13 years ago
Good point, Virt. That would certainly explain why "Terminator 3" and "Ripley's Believe It Or Not" were busts (of course, I thought gameplay suffered in those two games, coincidentally). My main point though was that, whether you like the particular license or not, NO new game is produced these days without being under an existing license. It's as though Stern is incapable, or perhaps frightened of producing a completely original game in concept.
13 years ago
Take Data East (Or Sega) for example, sega made a pinball machine called baywatch, and I played it, and I thought it was a fine pinball game. I like Licensed pinball machines anyway. I don't care what game I'm playing. Just as long as I understand the object of the game (Besides scoring points, getting replays, extra balls, etc), I'm happy.
13 years ago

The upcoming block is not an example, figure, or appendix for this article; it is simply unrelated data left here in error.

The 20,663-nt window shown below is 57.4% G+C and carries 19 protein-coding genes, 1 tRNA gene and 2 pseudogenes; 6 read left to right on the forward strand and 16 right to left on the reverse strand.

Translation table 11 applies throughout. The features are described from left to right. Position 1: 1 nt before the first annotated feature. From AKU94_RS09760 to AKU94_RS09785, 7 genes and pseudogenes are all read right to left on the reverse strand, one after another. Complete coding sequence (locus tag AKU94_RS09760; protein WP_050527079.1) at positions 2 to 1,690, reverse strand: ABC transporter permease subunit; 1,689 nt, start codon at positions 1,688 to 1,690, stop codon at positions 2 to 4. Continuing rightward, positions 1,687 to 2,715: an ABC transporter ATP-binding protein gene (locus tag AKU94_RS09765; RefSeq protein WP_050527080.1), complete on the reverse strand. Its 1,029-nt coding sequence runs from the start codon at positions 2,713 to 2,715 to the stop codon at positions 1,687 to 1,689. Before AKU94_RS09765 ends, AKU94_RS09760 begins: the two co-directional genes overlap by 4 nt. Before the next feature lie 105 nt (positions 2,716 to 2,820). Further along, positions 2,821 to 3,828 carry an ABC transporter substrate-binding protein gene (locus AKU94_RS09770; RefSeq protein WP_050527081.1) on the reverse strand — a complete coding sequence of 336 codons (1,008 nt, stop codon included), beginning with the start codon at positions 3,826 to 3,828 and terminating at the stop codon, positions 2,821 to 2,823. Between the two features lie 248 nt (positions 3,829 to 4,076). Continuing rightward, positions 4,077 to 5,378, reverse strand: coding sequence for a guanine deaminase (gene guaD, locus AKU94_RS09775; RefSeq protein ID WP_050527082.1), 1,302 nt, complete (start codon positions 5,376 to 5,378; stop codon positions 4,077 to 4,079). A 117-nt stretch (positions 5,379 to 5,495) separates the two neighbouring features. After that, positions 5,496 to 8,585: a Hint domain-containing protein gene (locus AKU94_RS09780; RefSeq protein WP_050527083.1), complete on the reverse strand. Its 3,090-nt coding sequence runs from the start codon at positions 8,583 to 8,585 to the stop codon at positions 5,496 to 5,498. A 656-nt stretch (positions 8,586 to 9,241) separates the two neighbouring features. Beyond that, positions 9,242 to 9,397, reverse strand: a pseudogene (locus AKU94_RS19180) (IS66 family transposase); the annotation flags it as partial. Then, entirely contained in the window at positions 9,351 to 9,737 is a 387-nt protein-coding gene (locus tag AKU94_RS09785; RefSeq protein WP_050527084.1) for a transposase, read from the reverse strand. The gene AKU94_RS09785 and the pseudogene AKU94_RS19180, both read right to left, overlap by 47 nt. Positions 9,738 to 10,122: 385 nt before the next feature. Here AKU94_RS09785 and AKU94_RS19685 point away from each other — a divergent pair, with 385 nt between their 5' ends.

After reading all of this discussion, it makes me wonder what kind of "original theme" are people looking for? Whatever it would be, I would assume it would have to reflect our current cultures. Characters like PinBot, Gorgar, Cactus Jack, etc - would a new character like "Harry Humdinger" (just making up something - you pick the theme) make for a pinball machine we would all pay/play/buy ? If playability is the factor, then why do we care if the theme is licensed and familiar? If one were to ask me for something out of the ordinary (albeit licensed) I would think a cool theme would be Halloween (the movies) with Michael Myers.... that mask...that music...Jamie Lee Curtis speech...think of the artwork and the BACKGLASS !!! This movie series has been well respected and it typically has never been considered "cheesy" like Freddy or Jason movies. The movies also have a cult following of fans - even annual conventions! Who knows, my secondary ideas would be The Muppets (seriously - hasn't been done!), King Of The Hill, etc... But for ORIGINAL themes, something appealing and groundbreaking would have to be something that appeals to a large audience - an original theme based around a dark evil broken down theme park (called "Carnival") with wooden roller coasters made of plastic as the ramps, lots of ghosts, rusty lamp posts with illumination that flickers, maybe even an upper playfield. Toys could be real broken down carnival rides that hold balls - The Scrambler, a old carosel, who knows. It would be like combining Haunted House with Cirquis Voltaire. Would we buy into it ? You have to put yourself into Gary Stern's shoes - it's a huge gamble. GARY - if you are reading, I would contact Moustafa Akkad (Halloween executive producer) if I were you. A machine by this halloween, or by the time their next sequel is released, could be a great machine based on this series' legacy.